So you thought that the Cadbury’s Creme Egg was the gooiest, stickiest, messiest chocolate Easter egg there was? Well you’d be wrong! I can officially announce that the Paul A. Young Salted Caramel Easter Egg is the winner with ease on these counts – as well in the all important taste category too.
As with everything Paul does, he’s put a great deal into this. Not only does it are the flavours well balanced, but he’s made it look simply elegant. A white china egg cup holds this salted caramel egg which in itself is understated. But Paul takes it to the next level with a fanatic matching little spoon with a ribbon with his logo on it. This is fantastic touch and so much better than the naff plastic egg cups that Kschocolat gave with their Dipping Easter Eggs last year.
I made the mistake of starting on the egg without taking the vital statistics, but I would say it’s about 7.5cm tall and about 5cm at its widest part – which is plenty ample enough. Any more than you might get yourself into a caramel induced coma!
It seems to me that often chocolatiers drop their guard a bit with the quality of their chocolate when Easter comes around. Thankfully Paul keeps his standards up with this egg. It only uses natural ingredients so if you’re a usual Cadbury chocolate shopper then perhaps this isn’t for you? The egg is made out of 64% dark chocolate (perhaps Valrhona), cocoa beans, cocoa butter, sugar, vanilla and soya lecithin.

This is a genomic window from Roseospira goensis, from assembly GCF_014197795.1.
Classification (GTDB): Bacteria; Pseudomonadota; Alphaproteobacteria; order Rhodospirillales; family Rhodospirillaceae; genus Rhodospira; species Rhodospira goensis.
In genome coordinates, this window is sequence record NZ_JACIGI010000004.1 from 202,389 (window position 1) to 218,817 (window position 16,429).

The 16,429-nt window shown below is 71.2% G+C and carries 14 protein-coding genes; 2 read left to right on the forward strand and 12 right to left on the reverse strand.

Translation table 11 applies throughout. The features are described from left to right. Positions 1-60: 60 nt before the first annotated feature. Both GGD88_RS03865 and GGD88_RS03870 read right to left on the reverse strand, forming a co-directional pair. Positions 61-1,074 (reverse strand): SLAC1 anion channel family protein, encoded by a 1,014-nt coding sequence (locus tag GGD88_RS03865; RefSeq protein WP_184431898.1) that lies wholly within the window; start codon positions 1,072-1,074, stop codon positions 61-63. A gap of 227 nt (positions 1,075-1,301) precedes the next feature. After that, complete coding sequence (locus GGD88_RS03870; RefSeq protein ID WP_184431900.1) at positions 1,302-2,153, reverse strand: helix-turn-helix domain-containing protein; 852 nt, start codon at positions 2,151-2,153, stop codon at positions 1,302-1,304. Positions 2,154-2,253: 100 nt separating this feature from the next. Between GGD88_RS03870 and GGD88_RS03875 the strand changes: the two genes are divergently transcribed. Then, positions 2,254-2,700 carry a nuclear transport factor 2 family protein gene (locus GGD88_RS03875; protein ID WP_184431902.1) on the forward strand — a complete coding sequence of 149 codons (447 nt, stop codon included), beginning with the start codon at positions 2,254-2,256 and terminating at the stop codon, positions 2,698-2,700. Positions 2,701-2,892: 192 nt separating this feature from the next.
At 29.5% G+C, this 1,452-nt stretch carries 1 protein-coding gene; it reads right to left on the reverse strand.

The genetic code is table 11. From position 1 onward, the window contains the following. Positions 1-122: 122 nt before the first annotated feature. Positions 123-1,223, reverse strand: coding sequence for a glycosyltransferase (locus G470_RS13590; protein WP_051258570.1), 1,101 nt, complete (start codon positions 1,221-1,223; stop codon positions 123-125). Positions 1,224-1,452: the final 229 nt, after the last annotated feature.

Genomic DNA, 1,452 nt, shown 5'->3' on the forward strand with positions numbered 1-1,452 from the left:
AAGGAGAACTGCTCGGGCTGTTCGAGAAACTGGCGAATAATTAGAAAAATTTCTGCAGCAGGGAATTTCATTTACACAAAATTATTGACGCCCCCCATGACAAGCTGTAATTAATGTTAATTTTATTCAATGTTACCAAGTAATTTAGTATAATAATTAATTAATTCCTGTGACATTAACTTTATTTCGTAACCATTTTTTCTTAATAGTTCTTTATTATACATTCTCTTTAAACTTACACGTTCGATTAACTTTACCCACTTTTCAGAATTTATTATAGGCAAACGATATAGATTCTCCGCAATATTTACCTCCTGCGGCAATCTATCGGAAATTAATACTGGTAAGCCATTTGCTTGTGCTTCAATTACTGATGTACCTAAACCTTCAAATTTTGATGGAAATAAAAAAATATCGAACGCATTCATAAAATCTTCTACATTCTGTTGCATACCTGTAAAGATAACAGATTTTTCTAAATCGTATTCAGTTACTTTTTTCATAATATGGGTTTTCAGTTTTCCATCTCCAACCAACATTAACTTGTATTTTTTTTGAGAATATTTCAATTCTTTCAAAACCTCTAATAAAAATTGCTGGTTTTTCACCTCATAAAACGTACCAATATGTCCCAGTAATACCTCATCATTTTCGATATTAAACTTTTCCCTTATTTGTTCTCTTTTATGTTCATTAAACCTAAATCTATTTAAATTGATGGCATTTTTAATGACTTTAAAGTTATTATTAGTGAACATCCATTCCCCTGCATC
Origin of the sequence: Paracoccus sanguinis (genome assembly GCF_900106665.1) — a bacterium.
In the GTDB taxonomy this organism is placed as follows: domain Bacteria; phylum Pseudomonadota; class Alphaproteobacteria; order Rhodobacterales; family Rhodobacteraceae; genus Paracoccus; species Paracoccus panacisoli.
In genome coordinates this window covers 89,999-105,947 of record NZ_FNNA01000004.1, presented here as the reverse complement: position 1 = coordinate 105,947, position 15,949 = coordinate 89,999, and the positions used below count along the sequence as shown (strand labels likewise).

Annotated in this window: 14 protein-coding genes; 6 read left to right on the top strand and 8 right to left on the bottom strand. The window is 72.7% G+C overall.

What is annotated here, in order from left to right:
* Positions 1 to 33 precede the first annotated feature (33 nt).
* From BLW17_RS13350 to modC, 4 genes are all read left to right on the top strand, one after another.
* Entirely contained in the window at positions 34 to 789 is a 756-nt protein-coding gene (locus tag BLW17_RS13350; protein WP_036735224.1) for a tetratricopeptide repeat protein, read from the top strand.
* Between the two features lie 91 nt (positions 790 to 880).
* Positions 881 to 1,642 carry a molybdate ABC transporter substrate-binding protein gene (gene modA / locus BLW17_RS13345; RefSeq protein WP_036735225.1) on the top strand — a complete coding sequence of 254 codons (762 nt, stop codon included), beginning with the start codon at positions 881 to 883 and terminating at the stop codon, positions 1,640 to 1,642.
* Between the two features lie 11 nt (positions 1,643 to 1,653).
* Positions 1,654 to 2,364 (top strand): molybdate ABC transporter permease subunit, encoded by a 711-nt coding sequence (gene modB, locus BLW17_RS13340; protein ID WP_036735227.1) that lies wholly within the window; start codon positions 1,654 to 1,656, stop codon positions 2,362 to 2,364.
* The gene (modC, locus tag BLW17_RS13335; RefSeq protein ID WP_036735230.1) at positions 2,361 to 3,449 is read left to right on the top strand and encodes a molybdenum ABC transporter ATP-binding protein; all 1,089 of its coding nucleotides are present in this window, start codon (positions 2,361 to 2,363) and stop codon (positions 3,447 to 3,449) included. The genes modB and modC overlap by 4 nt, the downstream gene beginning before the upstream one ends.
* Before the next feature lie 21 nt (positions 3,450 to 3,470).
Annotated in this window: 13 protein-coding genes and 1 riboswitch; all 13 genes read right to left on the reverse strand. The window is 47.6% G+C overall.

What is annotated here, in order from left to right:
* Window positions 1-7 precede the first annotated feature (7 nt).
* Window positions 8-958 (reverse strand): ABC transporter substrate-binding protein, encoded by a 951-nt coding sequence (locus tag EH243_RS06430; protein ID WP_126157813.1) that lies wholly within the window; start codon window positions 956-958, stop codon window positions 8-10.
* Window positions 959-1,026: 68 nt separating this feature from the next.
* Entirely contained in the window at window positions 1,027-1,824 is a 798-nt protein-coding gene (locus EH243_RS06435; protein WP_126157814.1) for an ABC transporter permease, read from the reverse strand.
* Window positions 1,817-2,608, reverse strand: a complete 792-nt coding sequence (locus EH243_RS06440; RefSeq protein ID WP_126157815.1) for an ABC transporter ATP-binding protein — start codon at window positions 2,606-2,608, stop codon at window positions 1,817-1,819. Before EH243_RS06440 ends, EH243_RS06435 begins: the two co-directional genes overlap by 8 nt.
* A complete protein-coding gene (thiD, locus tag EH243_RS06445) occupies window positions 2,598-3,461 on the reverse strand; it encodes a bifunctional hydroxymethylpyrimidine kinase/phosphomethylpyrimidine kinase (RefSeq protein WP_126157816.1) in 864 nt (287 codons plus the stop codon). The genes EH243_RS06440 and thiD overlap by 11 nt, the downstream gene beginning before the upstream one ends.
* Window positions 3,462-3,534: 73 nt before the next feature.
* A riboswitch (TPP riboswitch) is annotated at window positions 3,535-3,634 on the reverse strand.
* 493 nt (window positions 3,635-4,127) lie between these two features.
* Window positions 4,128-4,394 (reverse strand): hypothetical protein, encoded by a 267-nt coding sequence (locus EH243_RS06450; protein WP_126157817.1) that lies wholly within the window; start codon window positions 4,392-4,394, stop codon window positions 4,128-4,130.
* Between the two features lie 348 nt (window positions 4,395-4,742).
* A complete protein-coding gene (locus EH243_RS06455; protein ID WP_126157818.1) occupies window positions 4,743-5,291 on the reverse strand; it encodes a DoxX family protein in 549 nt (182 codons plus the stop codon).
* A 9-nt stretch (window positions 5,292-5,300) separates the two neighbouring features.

The caramel centre is abundant in the extreme and is obviously made with butter, sugar, cream and high quality Maldon sea salt.
When you try to break open the top then you might have some trouble. I used a knife as I didn’t want to demolish the whole thing before I was able to take any photos. You might have to do the same thing. The dark chocolate shell is very firm as its not mainly cocoa butter which makes them just give away with any hint of pressure. This also makes it more fun trying to break piece off to eat. I preferred to use my hands to take a small piece off at a time. The chocolate may only be 64% but it does have a strong bitterness to it. Even though you’ll often get a good dollop of salted caramel with it, you’ll still be able to make out the strong tones of the caramel.
The caramel isn’t as sharp as other salted caramel that I’ve tasted. What sharpness there is seems to dissipate quickly and just leaves your mouth with an earthy sweetness.
But it’s the gooiness that I just love. You’ll find yourself playing with the caramel as you might spoon the froth around on a Cappuccino. This is what Easter is all about in the chocolate sense. It’s about overindulgence, fun and pleasure.
I couldn’t manage a whole one. I don’t think anyone could. But that’s the point here. If you’ve got someone to share the egg with, and you live in London and can get to one of Paul A. Young’s shops then they’re worth investigating. If the price of £17.95 is a bit too high then still pop along and see what else he’s got that can tickle your taste buds!